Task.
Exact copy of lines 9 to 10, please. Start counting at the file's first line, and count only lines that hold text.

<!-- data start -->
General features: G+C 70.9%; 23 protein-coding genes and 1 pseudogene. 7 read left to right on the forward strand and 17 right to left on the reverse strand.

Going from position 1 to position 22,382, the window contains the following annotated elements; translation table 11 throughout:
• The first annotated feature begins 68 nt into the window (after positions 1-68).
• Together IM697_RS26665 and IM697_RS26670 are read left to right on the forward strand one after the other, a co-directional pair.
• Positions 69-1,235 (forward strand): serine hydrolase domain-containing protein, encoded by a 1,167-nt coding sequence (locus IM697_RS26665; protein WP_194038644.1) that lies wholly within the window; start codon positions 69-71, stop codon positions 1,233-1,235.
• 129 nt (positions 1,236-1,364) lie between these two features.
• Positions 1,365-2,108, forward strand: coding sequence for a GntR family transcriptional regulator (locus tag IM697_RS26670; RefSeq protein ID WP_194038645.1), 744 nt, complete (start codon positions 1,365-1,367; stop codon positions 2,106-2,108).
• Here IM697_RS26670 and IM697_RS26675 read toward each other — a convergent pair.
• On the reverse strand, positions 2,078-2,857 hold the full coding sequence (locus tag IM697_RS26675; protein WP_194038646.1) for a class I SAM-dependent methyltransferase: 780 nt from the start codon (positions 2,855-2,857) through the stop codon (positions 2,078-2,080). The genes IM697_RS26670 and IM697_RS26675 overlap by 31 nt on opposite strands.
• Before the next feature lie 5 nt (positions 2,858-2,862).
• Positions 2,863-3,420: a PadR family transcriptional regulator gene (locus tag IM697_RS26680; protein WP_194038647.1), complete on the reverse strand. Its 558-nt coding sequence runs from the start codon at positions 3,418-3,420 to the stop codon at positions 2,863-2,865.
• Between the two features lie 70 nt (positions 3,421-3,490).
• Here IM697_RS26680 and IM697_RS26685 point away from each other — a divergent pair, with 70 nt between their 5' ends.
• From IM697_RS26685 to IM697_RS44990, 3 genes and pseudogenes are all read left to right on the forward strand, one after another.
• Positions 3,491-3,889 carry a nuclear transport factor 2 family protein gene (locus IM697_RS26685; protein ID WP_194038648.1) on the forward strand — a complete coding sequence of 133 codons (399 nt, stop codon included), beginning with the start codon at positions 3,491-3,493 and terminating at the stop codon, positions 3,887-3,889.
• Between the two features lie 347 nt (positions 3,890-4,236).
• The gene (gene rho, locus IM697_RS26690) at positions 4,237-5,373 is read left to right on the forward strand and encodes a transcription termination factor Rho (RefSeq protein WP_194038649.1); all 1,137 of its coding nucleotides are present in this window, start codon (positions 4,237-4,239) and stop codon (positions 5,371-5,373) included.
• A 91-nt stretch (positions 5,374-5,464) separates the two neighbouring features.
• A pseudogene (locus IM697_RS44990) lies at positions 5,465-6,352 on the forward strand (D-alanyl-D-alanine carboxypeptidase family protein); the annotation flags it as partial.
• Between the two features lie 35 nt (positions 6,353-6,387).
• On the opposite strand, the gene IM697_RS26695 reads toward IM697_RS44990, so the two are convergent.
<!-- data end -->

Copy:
• On the reverse strand, positions 2,078-2,857 hold the full coding sequence (locus tag IM697_RS26675; protein WP_194038646.1) for a class I SAM-dependent methyltransferase: 780 nt from the start codon (positions 2,855-2,857) through the stop codon (positions 2,078-2,080). The genes IM697_RS26670 and IM697_RS26675 overlap by 31 nt on opposite strands.
• Before the next feature lie 5 nt (positions 2,858-2,862).